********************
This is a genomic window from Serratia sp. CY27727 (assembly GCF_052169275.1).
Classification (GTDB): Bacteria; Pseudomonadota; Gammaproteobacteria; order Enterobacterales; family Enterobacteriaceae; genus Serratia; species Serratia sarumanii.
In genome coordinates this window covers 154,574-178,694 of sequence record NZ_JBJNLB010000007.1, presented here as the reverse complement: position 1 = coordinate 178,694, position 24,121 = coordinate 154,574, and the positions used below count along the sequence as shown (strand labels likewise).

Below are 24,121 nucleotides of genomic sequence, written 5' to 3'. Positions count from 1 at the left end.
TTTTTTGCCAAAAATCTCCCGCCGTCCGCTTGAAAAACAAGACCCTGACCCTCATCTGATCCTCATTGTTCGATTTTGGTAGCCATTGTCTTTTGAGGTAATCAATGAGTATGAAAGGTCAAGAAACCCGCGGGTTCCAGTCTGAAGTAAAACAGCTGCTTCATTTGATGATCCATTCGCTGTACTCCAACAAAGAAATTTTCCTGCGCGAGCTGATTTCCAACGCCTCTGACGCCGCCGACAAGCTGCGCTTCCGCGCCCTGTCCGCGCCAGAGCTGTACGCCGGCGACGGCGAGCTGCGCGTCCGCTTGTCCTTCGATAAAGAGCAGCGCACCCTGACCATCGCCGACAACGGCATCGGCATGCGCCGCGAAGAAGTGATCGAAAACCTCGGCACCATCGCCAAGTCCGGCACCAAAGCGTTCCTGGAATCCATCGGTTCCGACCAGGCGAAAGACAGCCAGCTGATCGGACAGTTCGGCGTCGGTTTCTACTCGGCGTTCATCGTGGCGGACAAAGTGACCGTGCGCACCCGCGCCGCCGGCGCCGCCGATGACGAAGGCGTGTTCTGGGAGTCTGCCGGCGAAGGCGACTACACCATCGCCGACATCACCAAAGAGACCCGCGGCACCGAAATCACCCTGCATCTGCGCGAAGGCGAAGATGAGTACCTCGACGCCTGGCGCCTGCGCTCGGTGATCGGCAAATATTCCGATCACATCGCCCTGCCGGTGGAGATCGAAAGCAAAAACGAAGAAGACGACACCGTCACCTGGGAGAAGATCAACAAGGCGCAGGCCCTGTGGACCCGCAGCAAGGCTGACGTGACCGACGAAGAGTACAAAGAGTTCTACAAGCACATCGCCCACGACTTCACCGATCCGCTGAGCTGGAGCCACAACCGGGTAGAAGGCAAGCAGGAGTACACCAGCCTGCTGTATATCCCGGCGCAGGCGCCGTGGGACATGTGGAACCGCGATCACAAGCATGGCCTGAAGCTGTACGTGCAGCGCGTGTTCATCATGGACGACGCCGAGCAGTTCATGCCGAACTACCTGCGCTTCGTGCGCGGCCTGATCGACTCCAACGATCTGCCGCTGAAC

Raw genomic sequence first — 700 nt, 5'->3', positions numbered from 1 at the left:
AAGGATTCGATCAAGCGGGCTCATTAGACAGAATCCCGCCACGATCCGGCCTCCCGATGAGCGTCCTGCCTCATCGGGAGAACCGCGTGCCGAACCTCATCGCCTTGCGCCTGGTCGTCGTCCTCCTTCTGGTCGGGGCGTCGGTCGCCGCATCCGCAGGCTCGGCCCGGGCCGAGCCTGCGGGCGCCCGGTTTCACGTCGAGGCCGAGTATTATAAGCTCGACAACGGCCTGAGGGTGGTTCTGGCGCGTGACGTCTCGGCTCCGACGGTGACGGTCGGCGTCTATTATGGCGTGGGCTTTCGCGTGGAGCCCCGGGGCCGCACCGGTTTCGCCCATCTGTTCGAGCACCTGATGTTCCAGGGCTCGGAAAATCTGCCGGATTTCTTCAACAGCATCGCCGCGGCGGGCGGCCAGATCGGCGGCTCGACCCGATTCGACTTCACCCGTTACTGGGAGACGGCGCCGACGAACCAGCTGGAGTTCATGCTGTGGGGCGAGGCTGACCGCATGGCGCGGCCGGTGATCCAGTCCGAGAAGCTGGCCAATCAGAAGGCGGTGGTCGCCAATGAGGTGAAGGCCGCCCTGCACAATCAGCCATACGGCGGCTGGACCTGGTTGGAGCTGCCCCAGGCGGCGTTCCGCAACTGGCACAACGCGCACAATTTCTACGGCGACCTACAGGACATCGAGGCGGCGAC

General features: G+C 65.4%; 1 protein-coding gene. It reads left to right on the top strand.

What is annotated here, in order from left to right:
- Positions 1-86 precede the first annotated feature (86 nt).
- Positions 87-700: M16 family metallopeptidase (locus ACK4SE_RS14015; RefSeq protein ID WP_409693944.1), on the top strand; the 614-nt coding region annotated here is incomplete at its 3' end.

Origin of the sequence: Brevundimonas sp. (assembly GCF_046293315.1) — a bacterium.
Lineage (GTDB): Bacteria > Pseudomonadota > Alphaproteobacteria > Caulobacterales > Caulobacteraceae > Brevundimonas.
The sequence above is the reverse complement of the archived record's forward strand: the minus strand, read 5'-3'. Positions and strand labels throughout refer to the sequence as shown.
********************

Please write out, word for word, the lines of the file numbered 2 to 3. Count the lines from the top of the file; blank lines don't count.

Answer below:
Classification (GTDB): Bacteria; Pseudomonadota; Gammaproteobacteria; order Enterobacterales; family Enterobacteriaceae; genus Serratia; species Serratia sarumanii.
In genome coordinates this window covers 154,574-178,694 of sequence record NZ_JBJNLB010000007.1, presented here as the reverse complement: position 1 = coordinate 178,694, position 24,121 = coordinate 154,574, and the positions used below count along the sequence as shown (strand labels likewise).